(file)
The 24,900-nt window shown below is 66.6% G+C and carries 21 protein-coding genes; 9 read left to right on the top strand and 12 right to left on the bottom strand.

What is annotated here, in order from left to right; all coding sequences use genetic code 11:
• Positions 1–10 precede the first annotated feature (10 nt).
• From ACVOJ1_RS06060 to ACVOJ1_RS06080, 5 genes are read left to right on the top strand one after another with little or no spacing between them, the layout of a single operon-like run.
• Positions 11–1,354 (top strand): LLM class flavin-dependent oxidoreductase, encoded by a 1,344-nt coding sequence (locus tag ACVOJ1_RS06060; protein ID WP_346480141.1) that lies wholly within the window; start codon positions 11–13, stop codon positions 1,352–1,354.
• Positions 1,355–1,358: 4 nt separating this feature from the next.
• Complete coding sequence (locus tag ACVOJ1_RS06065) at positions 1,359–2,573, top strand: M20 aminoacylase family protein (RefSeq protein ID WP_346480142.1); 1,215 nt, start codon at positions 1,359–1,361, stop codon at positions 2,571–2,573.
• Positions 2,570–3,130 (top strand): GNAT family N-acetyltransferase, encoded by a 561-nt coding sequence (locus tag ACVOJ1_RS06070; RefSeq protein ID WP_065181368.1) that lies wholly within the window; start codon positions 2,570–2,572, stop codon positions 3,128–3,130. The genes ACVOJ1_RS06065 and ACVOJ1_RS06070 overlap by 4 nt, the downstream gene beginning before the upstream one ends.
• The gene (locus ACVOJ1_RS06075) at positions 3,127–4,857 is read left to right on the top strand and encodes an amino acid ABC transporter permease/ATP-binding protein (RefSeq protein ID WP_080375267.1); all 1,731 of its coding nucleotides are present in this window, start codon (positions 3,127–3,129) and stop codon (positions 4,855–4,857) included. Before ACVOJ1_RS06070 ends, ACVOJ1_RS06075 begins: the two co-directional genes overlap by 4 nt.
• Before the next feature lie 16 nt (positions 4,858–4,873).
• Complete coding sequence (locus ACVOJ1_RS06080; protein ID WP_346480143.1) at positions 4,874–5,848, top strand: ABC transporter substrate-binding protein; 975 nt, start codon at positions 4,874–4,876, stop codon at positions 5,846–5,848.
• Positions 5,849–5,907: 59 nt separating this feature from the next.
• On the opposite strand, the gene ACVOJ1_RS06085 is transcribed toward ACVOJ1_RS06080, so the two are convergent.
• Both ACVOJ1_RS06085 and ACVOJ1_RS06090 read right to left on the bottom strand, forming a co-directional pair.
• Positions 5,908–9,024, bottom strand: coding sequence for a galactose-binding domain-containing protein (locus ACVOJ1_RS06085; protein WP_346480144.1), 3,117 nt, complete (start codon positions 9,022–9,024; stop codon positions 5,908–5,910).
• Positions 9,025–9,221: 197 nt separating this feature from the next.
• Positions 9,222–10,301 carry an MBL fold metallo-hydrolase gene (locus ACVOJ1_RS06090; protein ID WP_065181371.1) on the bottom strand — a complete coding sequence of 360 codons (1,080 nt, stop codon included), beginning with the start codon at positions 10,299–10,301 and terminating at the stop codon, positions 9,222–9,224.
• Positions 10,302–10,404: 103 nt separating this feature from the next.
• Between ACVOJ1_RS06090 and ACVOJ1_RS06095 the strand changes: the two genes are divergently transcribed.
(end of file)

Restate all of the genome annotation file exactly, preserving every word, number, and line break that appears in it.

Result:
The 24,900-nt window shown below is 66.6% G+C and carries 21 protein-coding genes; 9 read left to right on the top strand and 12 right to left on the bottom strand.

What is annotated here, in order from left to right; all coding sequences use genetic code 11:
• Positions 1–10 precede the first annotated feature (10 nt).
• From ACVOJ1_RS06060 to ACVOJ1_RS06080, 5 genes are read left to right on the top strand one after another with little or no spacing between them, the layout of a single operon-like run.
• Positions 11–1,354 (top strand): LLM class flavin-dependent oxidoreductase, encoded by a 1,344-nt coding sequence (locus tag ACVOJ1_RS06060; protein ID WP_346480141.1) that lies wholly within the window; start codon positions 11–13, stop codon positions 1,352–1,354.
• Positions 1,355–1,358: 4 nt separating this feature from the next.
• Complete coding sequence (locus tag ACVOJ1_RS06065) at positions 1,359–2,573, top strand: M20 aminoacylase family protein (RefSeq protein ID WP_346480142.1); 1,215 nt, start codon at positions 1,359–1,361, stop codon at positions 2,571–2,573.
• Positions 2,570–3,130 (top strand): GNAT family N-acetyltransferase, encoded by a 561-nt coding sequence (locus tag ACVOJ1_RS06070; RefSeq protein ID WP_065181368.1) that lies wholly within the window; start codon positions 2,570–2,572, stop codon positions 3,128–3,130. The genes ACVOJ1_RS06065 and ACVOJ1_RS06070 overlap by 4 nt, the downstream gene beginning before the upstream one ends.
• The gene (locus ACVOJ1_RS06075) at positions 3,127–4,857 is read left to right on the top strand and encodes an amino acid ABC transporter permease/ATP-binding protein (RefSeq protein ID WP_080375267.1); all 1,731 of its coding nucleotides are present in this window, start codon (positions 3,127–3,129) and stop codon (positions 4,855–4,857) included. Before ACVOJ1_RS06070 ends, ACVOJ1_RS06075 begins: the two co-directional genes overlap by 4 nt.
• Before the next feature lie 16 nt (positions 4,858–4,873).
• Complete coding sequence (locus ACVOJ1_RS06080; protein ID WP_346480143.1) at positions 4,874–5,848, top strand: ABC transporter substrate-binding protein; 975 nt, start codon at positions 4,874–4,876, stop codon at positions 5,846–5,848.
• Positions 5,849–5,907: 59 nt separating this feature from the next.
• On the opposite strand, the gene ACVOJ1_RS06085 is transcribed toward ACVOJ1_RS06080, so the two are convergent.
• Both ACVOJ1_RS06085 and ACVOJ1_RS06090 read right to left on the bottom strand, forming a co-directional pair.
• Positions 5,908–9,024, bottom strand: coding sequence for a galactose-binding domain-containing protein (locus ACVOJ1_RS06085; protein WP_346480144.1), 3,117 nt, complete (start codon positions 9,022–9,024; stop codon positions 5,908–5,910).
• Positions 9,025–9,221: 197 nt separating this feature from the next.
• Positions 9,222–10,301 carry an MBL fold metallo-hydrolase gene (locus ACVOJ1_RS06090; protein ID WP_065181371.1) on the bottom strand — a complete coding sequence of 360 codons (1,080 nt, stop codon included), beginning with the start codon at positions 10,299–10,301 and terminating at the stop codon, positions 9,222–9,224.
• Positions 10,302–10,404: 103 nt separating this feature from the next.
• Between ACVOJ1_RS06090 and ACVOJ1_RS06095 the strand changes: the two genes are divergently transcribed.